Arizona Republican Senator John McCain visits Cairo's iconic Tahrir Square last year, after a popular uprising ousted Egyptian President Hosni Mubarak.
Credit: STR

I bet Egypt's Muslim Brotherhood never thought they'd find an ally in an aging Republican lawmaker (neither did I, really). 

But when on Feb. 13, Sean Hannity, the uber-conservative Fox News and radio personality, slammed the Brotherhood as radical Islamists that shouldn't receive a dollar of US taxpayer money on his nightly show, Arizona Republican Senator John McCain stepped up to the plate to set Hannity straight:

"First of all, Islamic extremists are not in power. The power is still being wielded by the military junta that took over, by the way who are, they and the last vestiges of the Mubarak regime, keeping Americans in a situation where they have to go to the US embassy. So, it’s not the Muslim Brotherhood who’s doing this, it’s the remains of the Mubarak regime."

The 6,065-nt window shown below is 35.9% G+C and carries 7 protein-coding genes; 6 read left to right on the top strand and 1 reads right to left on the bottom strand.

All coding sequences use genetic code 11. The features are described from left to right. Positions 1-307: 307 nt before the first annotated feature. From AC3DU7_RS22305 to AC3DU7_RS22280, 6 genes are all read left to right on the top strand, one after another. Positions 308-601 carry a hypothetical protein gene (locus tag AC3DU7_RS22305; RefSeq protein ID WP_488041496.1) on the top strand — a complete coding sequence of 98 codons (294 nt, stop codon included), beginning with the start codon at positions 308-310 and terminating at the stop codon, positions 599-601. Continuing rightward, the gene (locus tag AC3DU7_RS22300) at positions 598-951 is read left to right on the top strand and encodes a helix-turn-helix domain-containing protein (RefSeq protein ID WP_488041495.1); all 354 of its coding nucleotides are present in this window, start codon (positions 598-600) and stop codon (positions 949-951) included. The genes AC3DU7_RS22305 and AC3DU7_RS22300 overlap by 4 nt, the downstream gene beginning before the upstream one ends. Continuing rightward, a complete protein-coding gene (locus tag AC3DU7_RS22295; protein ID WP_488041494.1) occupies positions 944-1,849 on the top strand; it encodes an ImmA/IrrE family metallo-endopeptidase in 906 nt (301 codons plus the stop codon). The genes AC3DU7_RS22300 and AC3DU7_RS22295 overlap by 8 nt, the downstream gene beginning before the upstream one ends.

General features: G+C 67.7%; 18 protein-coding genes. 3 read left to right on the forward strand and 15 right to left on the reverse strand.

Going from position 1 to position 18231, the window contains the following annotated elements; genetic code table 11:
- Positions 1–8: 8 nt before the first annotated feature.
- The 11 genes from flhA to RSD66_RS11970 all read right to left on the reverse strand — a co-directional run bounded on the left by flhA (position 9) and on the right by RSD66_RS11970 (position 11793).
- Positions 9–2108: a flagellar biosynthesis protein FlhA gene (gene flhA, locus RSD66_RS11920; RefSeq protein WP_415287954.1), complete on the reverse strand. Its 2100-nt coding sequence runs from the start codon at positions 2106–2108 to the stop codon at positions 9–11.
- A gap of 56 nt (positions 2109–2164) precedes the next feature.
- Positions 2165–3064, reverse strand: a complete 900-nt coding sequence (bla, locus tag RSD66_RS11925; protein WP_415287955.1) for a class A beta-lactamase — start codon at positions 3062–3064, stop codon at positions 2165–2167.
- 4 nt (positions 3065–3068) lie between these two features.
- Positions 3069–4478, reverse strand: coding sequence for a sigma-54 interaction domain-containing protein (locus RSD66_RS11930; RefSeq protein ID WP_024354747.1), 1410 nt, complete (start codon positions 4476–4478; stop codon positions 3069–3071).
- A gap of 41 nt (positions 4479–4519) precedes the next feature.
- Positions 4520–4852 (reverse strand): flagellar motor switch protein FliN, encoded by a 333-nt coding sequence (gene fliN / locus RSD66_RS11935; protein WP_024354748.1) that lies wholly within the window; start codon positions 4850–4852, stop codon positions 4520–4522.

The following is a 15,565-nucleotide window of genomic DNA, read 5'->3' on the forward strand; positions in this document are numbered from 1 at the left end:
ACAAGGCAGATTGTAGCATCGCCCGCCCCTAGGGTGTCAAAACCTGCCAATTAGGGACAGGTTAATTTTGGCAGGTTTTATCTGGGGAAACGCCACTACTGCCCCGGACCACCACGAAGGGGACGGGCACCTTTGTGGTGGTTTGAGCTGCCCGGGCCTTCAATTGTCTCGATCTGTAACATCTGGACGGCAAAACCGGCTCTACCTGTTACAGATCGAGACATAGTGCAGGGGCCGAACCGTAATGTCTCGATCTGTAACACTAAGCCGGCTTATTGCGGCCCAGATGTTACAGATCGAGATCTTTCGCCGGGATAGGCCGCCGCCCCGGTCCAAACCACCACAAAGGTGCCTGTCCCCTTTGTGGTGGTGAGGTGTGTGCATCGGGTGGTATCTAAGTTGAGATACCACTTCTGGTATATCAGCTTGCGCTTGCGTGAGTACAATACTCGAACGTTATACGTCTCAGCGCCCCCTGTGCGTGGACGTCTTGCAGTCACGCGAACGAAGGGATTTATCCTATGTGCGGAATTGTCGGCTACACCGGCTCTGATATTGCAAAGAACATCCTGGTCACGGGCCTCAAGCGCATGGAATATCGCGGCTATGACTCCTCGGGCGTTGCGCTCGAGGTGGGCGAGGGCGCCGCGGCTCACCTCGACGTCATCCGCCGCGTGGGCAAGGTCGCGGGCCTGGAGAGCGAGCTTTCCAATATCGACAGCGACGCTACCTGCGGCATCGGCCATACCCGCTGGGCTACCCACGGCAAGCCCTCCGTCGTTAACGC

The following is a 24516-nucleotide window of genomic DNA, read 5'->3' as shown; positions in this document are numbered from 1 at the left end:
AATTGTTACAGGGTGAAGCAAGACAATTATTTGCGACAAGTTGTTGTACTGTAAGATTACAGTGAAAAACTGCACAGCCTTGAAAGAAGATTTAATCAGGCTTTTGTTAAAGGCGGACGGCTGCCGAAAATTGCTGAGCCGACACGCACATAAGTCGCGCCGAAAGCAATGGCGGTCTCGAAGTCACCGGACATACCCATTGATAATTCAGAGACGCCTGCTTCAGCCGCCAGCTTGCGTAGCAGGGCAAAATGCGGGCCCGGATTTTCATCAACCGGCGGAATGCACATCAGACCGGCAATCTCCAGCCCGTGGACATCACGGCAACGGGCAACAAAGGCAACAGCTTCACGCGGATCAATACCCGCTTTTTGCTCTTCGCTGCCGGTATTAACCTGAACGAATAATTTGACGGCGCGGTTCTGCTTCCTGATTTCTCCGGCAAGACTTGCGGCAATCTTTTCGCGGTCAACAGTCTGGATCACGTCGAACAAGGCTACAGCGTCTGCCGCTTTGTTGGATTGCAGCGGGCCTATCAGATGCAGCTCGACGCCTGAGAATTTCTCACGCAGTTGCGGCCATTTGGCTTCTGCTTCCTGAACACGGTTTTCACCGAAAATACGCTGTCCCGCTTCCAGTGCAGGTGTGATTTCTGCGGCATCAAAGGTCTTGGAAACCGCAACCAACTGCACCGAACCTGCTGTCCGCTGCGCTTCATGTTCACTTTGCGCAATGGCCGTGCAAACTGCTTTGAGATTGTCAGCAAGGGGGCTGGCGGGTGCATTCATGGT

Watch the video here: 

Later, Hannity says the Muslim Brotherhood told its people to "prepare for war with Israel." (Brotherhood leaders have issued contradictory statements on whether or not they will seek to maintain the peace treaty with Israel, but have so far not called for war). 

Read more from GlobalPost: Inside the Muslim Brotherhood: Part 1

McCain fires back: 

"In the case of Egypt, the Muslim Brotherhood is split. They have not obtained power yet. There are groups of them that want to have good relations with us. They may be an Islamic country, Israel is a Jewish state. So let’s wait and see."

The Muslim Brotherhood, which just won a near-majority in parliament but has yet to implement any Islamic-inspired legislation, has so far welcomed US diplomatic overtures, with high-level Brotherhood leaders meeting with the deputy secretary of state. 

Though many leading Brotherhood members did tell GlobalPost they support a government crackdown on US NGOs in Egypt, and are unconcerned about a potential halt in US aid.

If Hannity had that piece of information in his arsenal, his argument might have been more convincing.  

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